What better topic for Labor Day than reduction of necessary labor by moving off the grid? When you make the decision to cut the power lines, you are making a contract with yourself: to do whatever labor is necessary to keep your alternative energy system running to provide your necessary power. Luckily, whether with solar, wind, or micro-hydro power, once you’ve invested in the initial construction phase, you’ve gotten a lot of that work out of the way and you can let nature take it from there.
However, all systems do require upkeep. Solar panels need dusting and readjusting, wind towers need tuning, and hydro systems must be cleared of debris. This upkeep is one thing that turns a lot of people off about off-grid power. It SEEMS like a lot of work when one is addicted to simply having on-demand power by signing a check every month. However, when you see the bigger picture of your energy consumption scheme, things make more sense. The majority of the power generation in an off-grid system is generated by nature. This is also true in a utility power generation system, but there, workers must transport the raw materials (usually coal) to the power generation site and physically feed the burners. Between the labor costs of mining the materials and getting them to the power station, and then the labor required to string and maintain power lines to transport the electricity to you, you’ve racked up a lot of human capital for each kilowatt hour you consume. By taking a pledge to do minimal maintenance on your own system, you are freeing up human capital for other tasks, like designing new generations of alternative energy delivery or other such noble tasks. (I won’t expound on humanity’s likelihood for picking such noble professions over, say, sleeping on the couch on a holiday like today. There are limits – enjoy your time off!)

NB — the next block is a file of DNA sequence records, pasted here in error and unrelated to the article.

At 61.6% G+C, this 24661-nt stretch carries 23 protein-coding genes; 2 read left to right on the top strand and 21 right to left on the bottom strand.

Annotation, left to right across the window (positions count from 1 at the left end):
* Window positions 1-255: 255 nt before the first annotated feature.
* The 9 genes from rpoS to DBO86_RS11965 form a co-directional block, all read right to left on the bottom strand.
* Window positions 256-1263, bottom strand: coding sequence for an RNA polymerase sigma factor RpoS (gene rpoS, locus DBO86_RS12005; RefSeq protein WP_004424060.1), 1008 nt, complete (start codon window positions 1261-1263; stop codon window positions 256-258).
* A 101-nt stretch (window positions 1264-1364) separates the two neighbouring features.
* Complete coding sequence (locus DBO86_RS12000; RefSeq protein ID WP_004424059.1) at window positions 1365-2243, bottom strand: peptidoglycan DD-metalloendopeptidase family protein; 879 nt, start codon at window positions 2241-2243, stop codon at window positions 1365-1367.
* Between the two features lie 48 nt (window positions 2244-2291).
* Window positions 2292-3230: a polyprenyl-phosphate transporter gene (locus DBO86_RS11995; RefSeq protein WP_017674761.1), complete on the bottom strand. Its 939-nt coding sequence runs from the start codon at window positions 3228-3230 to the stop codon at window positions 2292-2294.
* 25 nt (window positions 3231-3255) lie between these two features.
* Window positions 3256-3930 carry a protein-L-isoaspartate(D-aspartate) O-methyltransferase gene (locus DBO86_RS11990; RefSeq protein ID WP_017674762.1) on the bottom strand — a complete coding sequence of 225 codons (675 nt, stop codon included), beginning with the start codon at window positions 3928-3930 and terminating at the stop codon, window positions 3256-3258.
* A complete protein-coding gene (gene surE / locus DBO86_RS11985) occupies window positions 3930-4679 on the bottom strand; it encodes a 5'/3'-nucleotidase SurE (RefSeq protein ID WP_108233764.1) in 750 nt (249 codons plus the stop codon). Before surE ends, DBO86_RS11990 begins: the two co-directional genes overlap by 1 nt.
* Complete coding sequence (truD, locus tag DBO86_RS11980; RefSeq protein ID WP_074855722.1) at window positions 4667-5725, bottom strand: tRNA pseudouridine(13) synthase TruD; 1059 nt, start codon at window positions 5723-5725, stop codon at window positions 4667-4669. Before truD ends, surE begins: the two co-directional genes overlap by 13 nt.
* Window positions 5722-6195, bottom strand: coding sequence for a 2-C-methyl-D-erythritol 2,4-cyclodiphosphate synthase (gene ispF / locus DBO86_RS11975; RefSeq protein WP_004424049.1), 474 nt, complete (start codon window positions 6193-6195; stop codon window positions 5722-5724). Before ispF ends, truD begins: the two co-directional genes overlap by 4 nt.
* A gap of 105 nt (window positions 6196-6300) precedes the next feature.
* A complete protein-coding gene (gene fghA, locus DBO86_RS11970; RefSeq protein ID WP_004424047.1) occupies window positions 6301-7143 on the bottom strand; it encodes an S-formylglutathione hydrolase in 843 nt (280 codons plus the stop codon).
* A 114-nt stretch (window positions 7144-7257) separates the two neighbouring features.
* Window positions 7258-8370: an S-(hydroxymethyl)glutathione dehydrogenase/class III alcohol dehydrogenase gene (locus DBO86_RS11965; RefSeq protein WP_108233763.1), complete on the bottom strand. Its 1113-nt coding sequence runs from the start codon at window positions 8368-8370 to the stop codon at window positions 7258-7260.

In fact, this discussion underlines a concept that interweaves into a lot of simple living theory. In order to see your real savings, you should be able to see outside your own life to the greater good of our neighborhoods, nations, species, and planet. By investing a small amount of time, you can count yourself a philanthropist. Go ahead, put it on your resume! After all, time is a luxury of which each of us only has so much. You’ll probably find that you end up freeing more time by not having to work to pay certain bills than you will spend in upkeep. In conclusion, if you want to save energy, your fellow man, and the planet all at once while building your karmic bank account, start planning a way to get off the grid today. That way, by Labor Day next year, you might celebrate by DOING some labor for a change, instead of needing a break from your daily grind. Happy holiday!